On Saturday, February 11, several hundred gathered in Cal Anderson Park in Capitol Hill as Seattle City Councilmember Kshama Sawant led a rally with environmental, indigenous, and LGBTQ activists to denounce the Trump administration and celebrate the No Dakota Access Pipeline movement. The rally followed the massive $3 billion divestment from Wells Fargo Bank by the City of Seattle in response to their financial-support to the North Dakota Access Pipeline project.
Sawant called for supporters to be united and militant, in building what she sees as a movement that includes her Socialist Alternative party and a number of advocacy organizations and social movement organizations. “[The movement] needs to be militant and combative, it has to be run with the idea of winning what our communities need not what is acceptable to corporate Democrats,” Sawant said.
In addition to the divestment victory, Sawant also referenced what transgender rights activists have called an anti-transgender ballot initiative, I-1552, and urged constituents and voters to “decline to sign.” The measure on the ballot this year would repeal the state’s non-discrimination laws when it comes to gender and usage in public facilitates (i.e. the gender-neutral bathrooms).
Before the march left Cal Anderson Park, I had a very brief chance to speak with Sawant about how she would tackle this as a local city councilmember, since this is a statewide measure. “Since [I] took office in 2014, [local advocates and I] have used the council position in a very bold manner to help build the movement [and] help build the struggle,” Sawant said.
Even as a local councilmember, Sawant feels that “we as a city council don’t have a legal mandate … but we can move mountains if you have an elected person … who uses their voice to amplify the voice of the movement.”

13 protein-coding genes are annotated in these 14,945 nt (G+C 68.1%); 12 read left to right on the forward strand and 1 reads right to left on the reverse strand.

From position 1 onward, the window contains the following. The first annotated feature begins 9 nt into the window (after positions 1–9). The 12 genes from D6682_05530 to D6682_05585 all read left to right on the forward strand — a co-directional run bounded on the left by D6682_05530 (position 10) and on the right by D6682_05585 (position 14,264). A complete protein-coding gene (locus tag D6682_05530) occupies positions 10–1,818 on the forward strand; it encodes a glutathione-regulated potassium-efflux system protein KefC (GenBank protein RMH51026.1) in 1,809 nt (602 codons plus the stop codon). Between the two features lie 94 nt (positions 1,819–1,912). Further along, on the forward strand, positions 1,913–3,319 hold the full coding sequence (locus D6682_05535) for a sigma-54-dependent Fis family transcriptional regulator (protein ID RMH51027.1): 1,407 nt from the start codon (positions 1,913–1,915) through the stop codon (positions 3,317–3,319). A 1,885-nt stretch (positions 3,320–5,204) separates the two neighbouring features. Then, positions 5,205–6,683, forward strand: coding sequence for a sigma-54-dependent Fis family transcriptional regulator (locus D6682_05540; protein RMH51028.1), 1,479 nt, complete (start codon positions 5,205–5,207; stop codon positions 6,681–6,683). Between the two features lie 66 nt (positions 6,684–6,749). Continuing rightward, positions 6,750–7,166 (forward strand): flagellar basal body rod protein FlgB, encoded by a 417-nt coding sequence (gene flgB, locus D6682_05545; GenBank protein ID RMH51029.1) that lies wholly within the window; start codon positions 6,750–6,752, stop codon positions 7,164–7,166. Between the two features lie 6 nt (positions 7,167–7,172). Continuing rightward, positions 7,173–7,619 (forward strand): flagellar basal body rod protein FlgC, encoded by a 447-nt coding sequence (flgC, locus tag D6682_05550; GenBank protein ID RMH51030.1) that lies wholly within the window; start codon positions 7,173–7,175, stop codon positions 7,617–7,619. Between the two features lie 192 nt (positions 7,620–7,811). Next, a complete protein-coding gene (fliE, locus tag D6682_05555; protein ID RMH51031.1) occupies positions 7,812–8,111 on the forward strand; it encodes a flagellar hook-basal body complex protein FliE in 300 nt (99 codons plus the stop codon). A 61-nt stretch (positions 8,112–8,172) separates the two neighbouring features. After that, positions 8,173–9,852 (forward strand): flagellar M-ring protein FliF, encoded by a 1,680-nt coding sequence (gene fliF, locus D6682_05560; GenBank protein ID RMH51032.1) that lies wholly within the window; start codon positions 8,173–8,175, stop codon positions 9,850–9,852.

Sawant’s conviction to make the fight local is important to many of her constituents in the city’s third council district (Capitol Hill, Central District, and Madison Valley) as “the center of the LGBTQ rights struggle since the 1980s,” according to Sawant. The district is a center that is radically changing due to rising housing prices that she links to the struggle for LGBTQ rights, “because most of the LGBTQ population is working class and they’re being pushed out of their historic neighborhood because rents are rising sky high … so we need to build a movement to bring these issues [forward] in a connected manner,” she said.
The connections between social equity and justice issues that Sawant was referring to were present throughout the march. The several hundred-strong march went a familiar route through Capitol Hill escorted by police.
For Christine Margot, a protester from Tacoma, this march was personal. “My rights as a Transgender American are under attack and I’m not just going to lay down and take it.” After the election, Margot said that she’s “felt suppressed” and “minimized [her] trips outside,” but today she wanted to march as the beginning of getting involved to fight for her rights as a transgender person.